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 All about fossils : discovering dinosaurs and other clues to the past (A True Book)
 Author: Crane, Cody

 Publisher:  Children's Press (2021)

 Dewey: 560
 Classification: Nonfiction
 Physical Description: 48 p., col.. ill., col. map, 22 cm

 BTSB No: 247534 ISBN: 9780531137123
 Ages: 8-10 Grades: 3-5

 Prehistoric animals

Price: $15.89

This book introduces readers to fossils.

   School Library Journal (04/01/21)
   Booklist (+) (04/01/21)

Full Text Reviews:

School Library Journal - 04/01/2021 Gr 3–5—Each title offers two statements for readers to keep in mind as they explore the book to determine which is true. Along the way are photos of fossil hunters, time lines showing the use of minerals or crystals throughout history, and infographics of all sorts. Readers learn about tectonic plates, the impact of mining for ore, or famous jewels from around the world. "Think like a scientist" encourages readers to use maps, graphs, and charts to answer questions. Back matter offers hands-on activities, such as growing a stalactite or making your own fossils. There is also a final spread of featured facts and a page of "True Statistics." "Tools of the Trade," profiles of individuals from the field, and a Q&A with a NASA geologist add to the appeal. VERDICT An excellent way to update or expand collections and sure to please geology enthusiasts. - Copyright 2021 Publishers Weekly, Library Journal and/or School Library Journal used with permission.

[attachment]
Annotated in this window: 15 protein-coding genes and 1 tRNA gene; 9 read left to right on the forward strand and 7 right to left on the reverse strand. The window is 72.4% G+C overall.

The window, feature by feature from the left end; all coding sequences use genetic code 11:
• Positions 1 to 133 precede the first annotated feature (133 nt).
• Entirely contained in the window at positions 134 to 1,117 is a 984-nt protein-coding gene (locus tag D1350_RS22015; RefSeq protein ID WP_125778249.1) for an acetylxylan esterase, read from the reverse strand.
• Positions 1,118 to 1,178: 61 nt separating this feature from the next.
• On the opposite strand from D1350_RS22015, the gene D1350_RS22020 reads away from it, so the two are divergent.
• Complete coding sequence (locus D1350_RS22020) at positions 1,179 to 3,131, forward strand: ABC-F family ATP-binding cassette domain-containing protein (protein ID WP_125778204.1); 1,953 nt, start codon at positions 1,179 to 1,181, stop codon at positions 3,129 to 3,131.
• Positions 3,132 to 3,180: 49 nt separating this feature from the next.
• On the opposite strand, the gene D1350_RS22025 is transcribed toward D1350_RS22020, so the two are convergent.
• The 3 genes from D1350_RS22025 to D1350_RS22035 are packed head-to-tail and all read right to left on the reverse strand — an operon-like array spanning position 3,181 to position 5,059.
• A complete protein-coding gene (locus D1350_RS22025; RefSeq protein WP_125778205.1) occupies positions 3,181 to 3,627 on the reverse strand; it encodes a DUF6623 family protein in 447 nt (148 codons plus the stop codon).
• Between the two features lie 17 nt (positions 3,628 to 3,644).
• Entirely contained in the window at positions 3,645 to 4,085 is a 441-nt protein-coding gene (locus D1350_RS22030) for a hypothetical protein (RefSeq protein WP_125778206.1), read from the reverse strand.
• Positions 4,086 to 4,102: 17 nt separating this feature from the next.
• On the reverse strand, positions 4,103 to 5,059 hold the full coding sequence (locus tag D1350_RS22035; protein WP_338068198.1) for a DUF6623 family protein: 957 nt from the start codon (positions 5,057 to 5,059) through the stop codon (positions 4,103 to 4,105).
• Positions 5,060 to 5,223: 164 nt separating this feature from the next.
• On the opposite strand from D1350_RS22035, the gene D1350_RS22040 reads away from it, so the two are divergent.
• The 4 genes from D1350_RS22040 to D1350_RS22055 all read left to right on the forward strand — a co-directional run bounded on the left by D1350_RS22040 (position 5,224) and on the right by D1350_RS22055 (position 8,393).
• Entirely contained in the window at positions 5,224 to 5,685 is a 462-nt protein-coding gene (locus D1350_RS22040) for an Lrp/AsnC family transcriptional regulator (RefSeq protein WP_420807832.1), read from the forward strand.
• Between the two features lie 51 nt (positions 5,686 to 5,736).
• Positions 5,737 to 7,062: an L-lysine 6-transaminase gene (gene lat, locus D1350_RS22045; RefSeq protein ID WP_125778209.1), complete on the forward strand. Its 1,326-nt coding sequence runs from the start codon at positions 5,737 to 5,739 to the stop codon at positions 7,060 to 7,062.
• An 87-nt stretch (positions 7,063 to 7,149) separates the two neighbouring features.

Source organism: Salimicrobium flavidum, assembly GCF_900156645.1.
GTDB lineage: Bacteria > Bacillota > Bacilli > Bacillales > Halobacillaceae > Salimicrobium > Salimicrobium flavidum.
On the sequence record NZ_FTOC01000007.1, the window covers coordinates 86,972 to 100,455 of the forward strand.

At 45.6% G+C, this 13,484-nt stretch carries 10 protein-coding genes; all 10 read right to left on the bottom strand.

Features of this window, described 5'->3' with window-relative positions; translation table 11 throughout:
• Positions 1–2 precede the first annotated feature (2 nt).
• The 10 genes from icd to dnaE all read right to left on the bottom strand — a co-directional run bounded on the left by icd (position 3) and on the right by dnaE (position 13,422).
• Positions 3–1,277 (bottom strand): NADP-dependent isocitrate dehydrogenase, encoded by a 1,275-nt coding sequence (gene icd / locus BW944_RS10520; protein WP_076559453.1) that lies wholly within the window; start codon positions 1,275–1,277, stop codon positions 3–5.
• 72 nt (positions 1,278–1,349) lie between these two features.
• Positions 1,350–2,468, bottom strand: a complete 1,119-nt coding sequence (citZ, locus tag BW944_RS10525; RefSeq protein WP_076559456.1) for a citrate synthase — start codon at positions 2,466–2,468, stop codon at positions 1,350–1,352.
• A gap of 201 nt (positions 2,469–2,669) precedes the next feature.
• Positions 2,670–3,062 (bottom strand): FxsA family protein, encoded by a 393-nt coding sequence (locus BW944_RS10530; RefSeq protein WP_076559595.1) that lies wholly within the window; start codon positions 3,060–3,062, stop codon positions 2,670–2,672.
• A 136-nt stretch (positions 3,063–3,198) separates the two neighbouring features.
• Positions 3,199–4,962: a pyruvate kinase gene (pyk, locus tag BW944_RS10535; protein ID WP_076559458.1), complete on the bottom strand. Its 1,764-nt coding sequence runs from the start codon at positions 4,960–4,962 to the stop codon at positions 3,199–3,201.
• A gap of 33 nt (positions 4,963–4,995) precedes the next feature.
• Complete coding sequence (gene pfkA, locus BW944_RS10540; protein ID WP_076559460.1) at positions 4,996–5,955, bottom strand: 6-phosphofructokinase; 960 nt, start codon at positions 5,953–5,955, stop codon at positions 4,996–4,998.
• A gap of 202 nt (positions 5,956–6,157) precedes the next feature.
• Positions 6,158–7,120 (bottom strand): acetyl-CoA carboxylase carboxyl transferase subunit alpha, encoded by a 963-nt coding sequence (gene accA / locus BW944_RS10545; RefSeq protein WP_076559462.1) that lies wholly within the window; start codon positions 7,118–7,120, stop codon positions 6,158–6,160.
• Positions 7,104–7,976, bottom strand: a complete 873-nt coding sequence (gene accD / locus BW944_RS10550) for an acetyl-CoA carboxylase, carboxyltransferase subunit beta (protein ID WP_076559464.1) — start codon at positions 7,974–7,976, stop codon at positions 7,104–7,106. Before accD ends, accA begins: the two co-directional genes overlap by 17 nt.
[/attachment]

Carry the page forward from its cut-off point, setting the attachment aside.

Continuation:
Booklist - 04/01/2021 *Starred Review* Fossils and prehistoric creatures are a children’s nonfiction mainstay, but this engaging volume with crystal clear writing and thoughtful visual components stands out from the crowd. There’s a lot here—types of fossils, how they’re formed, prehistoric time, the work of paleontology, major fossil discoveries—and it’s exceptionally well organized and complemented by eye-catching illustrations, photos, graphs, and charts. Beyond the usual bones, shells, and traces petrified in sedimentary rock, Crane also discusses organisms preserved in amber, tar, and ice. From there, she explains geologic time and extinction events, the evolution of prehistoric creatures, and paleontologists’ methods for hunting and collecting fossils. A closing spread of a few well-chosen paleontologists (including a woman currently working in the field) is an empowering note to end on. Though the text never goes very deep, Crane offers many juicy tidbits of information sure to pique readers’ interest and inspire further research. Activities, quizzes, and a general breezy and enthusiastic atmosphere make this installment in the A True Book: Digging in Geology series (4 titles) an excellent choice for nonfiction collections. - Copyright 2021 Booklist.

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